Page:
Objective: This study aimed to evaluate the relationship between obesity, alexithymia (primary and secondary) and depression in a sample of obese outpatients. Methods: Among the patients referred to the outpatients’ clinic for obesity in a University Hospital, we consecutively enrolled 100 overweight/obese (BMI > 27 kg/m 2) subjects (35 males and 65 females) over a period of 20 months. Socio-demographic and clinical data were collected; all patients underwent the Toronto Alexithymia Scale (TAS-20) and the Center for Epidemiological Studies Depression Scale (CES-D) in order to measure alexithymia and depression. Results: The prevalence of alexithymia was 18% (25% including borderline values). TAS-20 mean score was 49.17 ± 12.38. Considering CES-D scores, 33% of the sample was possibly or probably depressed. CES-D score was significantly correlated to TAS-20 score (r = 0.393, p < 0.001), in particular with DIF (r = 0.524, p < 0.001) and DDF (r = 0.204, p < 0.05) subscales. BMI was not associated with alexithymia nor with depression. Conclusion: Obesity determines a vulnerability in developing depression, therefore alexithymia in obese depressed patients could be an adaptive response (secondary alexithymia). Moreover alexithymia could lead the subjects to an underestimation of depression and to not seek a correct treatment.From our results, the multidisciplinary approach in treating obese subjects should include the evaluation of emotional aspects whose diagnosis can influence the course of treatment.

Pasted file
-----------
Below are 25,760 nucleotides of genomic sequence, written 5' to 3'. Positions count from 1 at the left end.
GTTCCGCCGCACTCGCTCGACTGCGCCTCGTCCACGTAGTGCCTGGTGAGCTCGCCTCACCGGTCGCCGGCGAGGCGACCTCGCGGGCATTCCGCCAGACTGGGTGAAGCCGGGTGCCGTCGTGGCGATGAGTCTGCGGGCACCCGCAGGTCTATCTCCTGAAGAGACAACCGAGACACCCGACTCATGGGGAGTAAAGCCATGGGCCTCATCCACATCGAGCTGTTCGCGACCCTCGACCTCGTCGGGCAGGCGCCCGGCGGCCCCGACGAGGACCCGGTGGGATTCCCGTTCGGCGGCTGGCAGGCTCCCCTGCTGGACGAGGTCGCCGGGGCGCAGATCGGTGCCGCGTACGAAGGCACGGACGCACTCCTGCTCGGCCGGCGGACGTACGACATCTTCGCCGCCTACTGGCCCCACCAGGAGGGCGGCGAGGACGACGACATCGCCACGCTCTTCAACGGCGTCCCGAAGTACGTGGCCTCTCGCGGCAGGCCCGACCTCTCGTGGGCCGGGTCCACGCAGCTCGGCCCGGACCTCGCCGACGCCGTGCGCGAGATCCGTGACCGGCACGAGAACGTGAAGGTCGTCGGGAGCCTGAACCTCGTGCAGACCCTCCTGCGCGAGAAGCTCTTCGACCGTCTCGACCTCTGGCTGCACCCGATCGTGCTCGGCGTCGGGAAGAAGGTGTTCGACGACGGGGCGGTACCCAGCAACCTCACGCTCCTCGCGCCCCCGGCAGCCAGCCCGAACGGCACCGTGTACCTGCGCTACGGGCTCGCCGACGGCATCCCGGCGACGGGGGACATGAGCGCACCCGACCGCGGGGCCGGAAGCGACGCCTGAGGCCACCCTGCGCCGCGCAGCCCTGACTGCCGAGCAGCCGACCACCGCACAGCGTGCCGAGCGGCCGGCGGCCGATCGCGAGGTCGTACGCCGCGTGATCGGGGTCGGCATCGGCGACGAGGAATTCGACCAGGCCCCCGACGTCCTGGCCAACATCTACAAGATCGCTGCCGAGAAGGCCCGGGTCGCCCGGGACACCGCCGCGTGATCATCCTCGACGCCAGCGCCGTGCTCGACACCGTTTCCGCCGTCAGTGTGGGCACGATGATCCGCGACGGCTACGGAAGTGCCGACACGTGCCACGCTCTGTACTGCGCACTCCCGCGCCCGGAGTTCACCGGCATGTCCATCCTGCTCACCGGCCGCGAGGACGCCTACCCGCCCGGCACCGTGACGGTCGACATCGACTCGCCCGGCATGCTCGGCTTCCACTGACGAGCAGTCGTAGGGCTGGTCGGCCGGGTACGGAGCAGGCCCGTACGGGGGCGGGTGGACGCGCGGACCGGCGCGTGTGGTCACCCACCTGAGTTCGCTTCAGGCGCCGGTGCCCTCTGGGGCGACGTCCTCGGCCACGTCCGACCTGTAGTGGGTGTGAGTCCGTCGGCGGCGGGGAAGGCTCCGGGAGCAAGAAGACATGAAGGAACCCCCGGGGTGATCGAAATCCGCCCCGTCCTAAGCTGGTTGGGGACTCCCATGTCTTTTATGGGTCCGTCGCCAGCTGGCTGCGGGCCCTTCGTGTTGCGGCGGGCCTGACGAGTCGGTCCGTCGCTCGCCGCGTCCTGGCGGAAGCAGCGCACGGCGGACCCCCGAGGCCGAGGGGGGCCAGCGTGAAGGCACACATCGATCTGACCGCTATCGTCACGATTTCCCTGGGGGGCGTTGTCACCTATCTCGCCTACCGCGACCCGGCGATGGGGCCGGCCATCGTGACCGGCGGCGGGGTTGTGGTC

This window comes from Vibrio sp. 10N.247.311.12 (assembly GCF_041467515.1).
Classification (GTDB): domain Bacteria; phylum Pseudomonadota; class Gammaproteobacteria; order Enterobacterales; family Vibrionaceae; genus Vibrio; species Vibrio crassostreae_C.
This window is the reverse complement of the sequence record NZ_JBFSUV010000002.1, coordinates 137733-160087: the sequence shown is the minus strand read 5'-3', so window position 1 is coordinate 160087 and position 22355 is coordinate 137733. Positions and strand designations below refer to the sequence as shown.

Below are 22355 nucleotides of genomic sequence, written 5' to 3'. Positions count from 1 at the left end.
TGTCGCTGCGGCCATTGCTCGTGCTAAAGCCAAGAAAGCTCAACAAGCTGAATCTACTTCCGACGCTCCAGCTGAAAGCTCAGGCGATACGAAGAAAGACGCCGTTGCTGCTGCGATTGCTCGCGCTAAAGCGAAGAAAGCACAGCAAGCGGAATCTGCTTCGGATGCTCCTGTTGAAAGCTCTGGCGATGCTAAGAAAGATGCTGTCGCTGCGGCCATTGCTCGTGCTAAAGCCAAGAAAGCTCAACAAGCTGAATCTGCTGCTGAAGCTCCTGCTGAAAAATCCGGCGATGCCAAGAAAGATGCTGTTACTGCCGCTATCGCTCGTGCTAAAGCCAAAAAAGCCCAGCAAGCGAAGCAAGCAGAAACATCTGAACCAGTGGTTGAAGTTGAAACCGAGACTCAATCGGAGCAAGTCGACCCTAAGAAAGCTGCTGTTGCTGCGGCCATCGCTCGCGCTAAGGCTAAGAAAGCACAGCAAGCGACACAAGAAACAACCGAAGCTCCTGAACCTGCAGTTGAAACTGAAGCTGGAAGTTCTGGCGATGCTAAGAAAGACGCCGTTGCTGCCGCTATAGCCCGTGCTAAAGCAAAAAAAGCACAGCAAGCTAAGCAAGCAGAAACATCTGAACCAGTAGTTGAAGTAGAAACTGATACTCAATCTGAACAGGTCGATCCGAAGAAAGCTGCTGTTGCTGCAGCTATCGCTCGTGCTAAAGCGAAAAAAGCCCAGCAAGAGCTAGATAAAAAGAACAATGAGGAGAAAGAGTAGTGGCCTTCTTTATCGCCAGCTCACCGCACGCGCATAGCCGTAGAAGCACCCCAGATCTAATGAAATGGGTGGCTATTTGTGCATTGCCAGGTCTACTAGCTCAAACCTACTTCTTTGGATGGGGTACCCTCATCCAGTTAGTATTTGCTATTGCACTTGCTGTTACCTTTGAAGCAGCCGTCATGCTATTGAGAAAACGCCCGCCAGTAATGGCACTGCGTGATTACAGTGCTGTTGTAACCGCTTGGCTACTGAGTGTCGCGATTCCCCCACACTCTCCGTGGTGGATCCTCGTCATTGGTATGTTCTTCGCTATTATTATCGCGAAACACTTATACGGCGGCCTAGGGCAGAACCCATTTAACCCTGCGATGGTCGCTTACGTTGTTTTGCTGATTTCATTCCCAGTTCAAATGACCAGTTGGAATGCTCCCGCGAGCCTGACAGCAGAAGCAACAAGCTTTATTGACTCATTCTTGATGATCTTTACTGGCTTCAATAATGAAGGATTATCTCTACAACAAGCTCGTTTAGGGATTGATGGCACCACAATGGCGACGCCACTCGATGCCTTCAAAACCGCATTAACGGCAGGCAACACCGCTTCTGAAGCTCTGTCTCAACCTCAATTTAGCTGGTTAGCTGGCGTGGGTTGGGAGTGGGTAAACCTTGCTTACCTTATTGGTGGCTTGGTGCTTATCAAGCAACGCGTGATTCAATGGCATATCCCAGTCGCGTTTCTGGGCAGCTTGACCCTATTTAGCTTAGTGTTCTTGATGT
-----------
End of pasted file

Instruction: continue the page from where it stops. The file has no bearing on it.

Alexithymia could mask depression in obese patients

VENDER, SIMONE;CALLEGARI, CAMILLA;POLONI, NICOLA;GRANDI, ANNA MARIA
2014-01-01

Abstract

Objective: This study aimed to evaluate the relationship between obesity, alexithymia (primary and secondary) and depression in a sample of obese outpatients. Methods: Among the patients referred to the outpatients’ clinic for obesity in a University Hospital, we consecutively enrolled 100 overweight/obese (BMI > 27 kg/m 2) subjects (35 males and 65 females) over a period of 20 months. Socio-demographic and clinical data were collected; all patients underwent the Toronto Alexithymia Scale (TAS-20) and the Center for Epidemiological Studies Depression Scale (CES-D) in order to measure alexithymia and depression. Results: The prevalence of alexithymia was 18% (25% including borderline values). TAS-20 mean score was 49.17 ± 12.38. Considering CES-D scores, 33% of the sample was possibly or probably depressed. CES-D score was significantly correlated to TAS-20 score (r = 0.393, p < 0.001), in particular with DIF (r = 0.524, p < 0.001) and DDF (r = 0.204, p < 0.05) subscales. BMI was not associated with alexithymia nor with depression. Conclusion: Obesity determines a vulnerability in developing depression, therefore alexithymia in obese depressed patients could be an adaptive response (secondary alexithymia). Moreover alexithymia could lead the subjects to an underestimation of depression and to not seek a correct treatment.From our results, the multidisciplinary approach in treating obese subjects should include the evaluation of emotional aspects whose diagnosis can influence the course of treatment.
Alexithymia; Depression; Obesity
Vender, Simone; Callegari, Camilla; Poloni, Nicola; Bonalumi, C.; Ambrosini, F.; Grandi, ANNA MARIA
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Utilizza questo identificativo per citare o creare un link a questo documento: https://hdl.handle.net/11383/1995921
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